Unfortunately, painful experiences with simple honesty can lead a manager in too far in the opposite direction. It leads to a naive form of shallow diplomacy.

When Tact Becomes Obsession With Image

She had an office that was designed entirely for maximum effect on people who visited her. She also was an extraordinary dresser, had high-profile roles on volunteer boards in the community and a resume that listed some of the biggest corporations in America.

In time, it became apparent that she also spoke for maximum effect and was totally focused on image. Her honesty was only apparent in one-on-one situations that involved information beneficial to her. Otherwise, no one was sure what she really thought. No one trusted her.

This composite of two actual executives — like the chief operating officer in the earlier example — show the danger of placing too much emphasis on diplomacy. After a while, it becomes an obsession with image.

From Bad Experiences to Useful Lessons

Managers with a learning mindset will find it helpful to look back on a conflict with a clear mind to figure out what went wrong.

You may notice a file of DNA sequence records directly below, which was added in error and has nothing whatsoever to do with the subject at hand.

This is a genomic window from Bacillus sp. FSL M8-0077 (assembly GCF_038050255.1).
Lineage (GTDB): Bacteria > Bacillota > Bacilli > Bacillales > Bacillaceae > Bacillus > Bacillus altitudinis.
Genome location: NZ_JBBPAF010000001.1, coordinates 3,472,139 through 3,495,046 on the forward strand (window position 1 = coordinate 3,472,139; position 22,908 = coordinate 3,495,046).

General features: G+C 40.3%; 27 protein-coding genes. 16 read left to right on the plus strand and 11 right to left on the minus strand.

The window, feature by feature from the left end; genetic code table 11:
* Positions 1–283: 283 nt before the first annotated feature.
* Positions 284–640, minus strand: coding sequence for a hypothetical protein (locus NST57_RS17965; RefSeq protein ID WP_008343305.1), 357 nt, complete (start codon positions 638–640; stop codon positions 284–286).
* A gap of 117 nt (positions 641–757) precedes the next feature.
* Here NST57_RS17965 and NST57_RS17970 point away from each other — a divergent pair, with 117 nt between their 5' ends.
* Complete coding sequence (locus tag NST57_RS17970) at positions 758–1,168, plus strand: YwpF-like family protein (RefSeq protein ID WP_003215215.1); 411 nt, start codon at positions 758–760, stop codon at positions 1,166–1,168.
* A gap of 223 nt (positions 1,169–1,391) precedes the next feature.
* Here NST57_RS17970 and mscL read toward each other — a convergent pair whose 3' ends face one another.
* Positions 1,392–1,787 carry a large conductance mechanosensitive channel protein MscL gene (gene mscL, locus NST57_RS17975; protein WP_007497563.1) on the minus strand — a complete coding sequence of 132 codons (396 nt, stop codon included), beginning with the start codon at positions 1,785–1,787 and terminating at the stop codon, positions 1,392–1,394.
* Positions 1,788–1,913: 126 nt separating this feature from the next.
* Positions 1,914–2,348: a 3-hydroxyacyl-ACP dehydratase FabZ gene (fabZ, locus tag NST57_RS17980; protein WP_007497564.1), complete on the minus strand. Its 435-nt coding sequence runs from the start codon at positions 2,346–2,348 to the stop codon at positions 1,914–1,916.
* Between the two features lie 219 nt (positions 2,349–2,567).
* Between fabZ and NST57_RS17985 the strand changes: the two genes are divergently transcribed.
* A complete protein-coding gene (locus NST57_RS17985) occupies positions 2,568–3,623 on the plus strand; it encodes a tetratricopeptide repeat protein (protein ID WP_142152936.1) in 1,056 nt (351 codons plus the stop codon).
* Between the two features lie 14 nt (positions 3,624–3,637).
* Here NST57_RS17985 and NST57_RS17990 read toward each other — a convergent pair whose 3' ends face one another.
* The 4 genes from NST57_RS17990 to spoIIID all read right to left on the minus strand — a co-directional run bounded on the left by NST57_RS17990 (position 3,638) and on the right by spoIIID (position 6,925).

Defensiveness and rationalization are common responses for fragile egos. But they have no place with leaders who want to become better leaders. They have to look at the experience with a clear, rational and objective mind to analyze why it went wrong.

Sometimes it’s the wrong word, wrong tone, wrong body language or wrong facial expression. Sometimes it’s nothing at all. It’s just an employee who handles the discussion badly.

Either way, these teaching experiences — and there are many throughout a long career — give leaders a chance to develop a critical job advancement skill.

Scott S. Bateman